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Atchafalaya National Wildlife Refuge - BirdForum Opus


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United States, Louisiana

Overview

Located in St. Martin and Iberville Parishes, the refuge is 30 miles west of Baton Rouge, Louisiana, 1 mile east of Krotz Springs, Louisiana and just east of the Atchafalaya River. Atchafalaya NWR was established in 1984 with money from the Land and Water Conservation Fund. The U.S. Fish and Wildlife Service purchased 15,220 acres in 1986 from the Iberville Land Company. The refuge's name originated from its location within the Atchafalaya River Basin, the largest bottomland swamp in the USA.

The refuge manages for any and all threatened and endangered wildlife and plants that inhabit the refuge including the Bald Eagle and Louisiana Black Bear. Secondary management is for waterfowl and other migratory birds, all other indigenous wildlife, and to provide wildlife oriented recreation, education, and demonstration.

Birds

Notable Species

The refuge was identified as a Globally Important Bird Area by the American Bird Conservancy. The bottomland hardwood forests and the mix of bayous, oxbow lakes, sloughs, and swamps create a diversity of habitats important to a wide range of bird species.

Neotropical migrants abound during the fall and spring migrations, and many species nest on the refuge. The refuge supports a number of small wading bird rookeries.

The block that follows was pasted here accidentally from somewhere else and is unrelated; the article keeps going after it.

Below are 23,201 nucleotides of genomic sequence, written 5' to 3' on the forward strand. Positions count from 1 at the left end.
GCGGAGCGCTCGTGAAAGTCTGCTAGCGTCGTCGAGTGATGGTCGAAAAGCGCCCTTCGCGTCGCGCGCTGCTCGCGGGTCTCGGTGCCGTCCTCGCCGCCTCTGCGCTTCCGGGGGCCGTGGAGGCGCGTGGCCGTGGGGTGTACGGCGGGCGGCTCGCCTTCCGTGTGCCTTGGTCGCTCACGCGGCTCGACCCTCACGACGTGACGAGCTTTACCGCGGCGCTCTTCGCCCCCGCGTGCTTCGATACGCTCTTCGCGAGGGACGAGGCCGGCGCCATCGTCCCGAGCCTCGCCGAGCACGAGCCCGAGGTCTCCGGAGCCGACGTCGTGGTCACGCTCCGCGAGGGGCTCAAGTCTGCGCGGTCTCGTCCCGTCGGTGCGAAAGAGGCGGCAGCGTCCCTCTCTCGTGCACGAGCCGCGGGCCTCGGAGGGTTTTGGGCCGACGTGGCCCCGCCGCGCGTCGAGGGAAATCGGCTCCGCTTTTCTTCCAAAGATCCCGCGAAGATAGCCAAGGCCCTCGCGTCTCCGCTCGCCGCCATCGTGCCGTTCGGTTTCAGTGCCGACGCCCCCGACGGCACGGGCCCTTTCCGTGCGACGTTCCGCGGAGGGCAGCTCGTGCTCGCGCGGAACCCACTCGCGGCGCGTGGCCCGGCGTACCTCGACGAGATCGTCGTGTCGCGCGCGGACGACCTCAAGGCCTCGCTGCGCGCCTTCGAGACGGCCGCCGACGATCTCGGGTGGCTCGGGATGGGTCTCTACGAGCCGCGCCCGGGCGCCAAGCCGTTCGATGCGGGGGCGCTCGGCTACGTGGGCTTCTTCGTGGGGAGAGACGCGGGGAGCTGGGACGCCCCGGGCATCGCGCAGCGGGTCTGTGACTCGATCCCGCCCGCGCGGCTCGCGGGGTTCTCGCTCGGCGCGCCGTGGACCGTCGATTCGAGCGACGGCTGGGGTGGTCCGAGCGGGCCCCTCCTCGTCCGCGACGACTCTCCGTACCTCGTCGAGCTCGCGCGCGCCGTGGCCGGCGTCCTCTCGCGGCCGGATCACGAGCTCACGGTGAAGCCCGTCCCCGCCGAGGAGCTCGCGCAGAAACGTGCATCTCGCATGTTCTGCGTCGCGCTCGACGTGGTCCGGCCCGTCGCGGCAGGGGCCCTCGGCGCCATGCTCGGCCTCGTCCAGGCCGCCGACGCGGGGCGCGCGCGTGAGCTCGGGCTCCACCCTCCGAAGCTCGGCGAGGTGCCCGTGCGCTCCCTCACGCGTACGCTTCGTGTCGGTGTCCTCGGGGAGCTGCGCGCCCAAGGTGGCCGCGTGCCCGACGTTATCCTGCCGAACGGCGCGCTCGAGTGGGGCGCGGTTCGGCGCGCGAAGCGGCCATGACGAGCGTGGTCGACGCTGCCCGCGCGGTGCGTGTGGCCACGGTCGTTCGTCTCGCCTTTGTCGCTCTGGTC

Each winter, several thousand waterfowl make their home on the refuge. Wood Duck are common summer nesters. The Swallow-tailed Kite also nests on the refuge.

Rarities

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Check-list

{{BirdsSee|

Other Wildlife

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Site Information

History and Use

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Areas of Interest

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Access and Facilities

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Contact Details

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External Links

U.S. Fish & Wildlife Service, Atchafalaya

Content and images originally posted by Gaga

Reviews

bernerjc's review

Pros

  • beautiful cypress swamp with hanging Spanish moss

Cons

  • need a boat
  • Noisy I-10 crosses it
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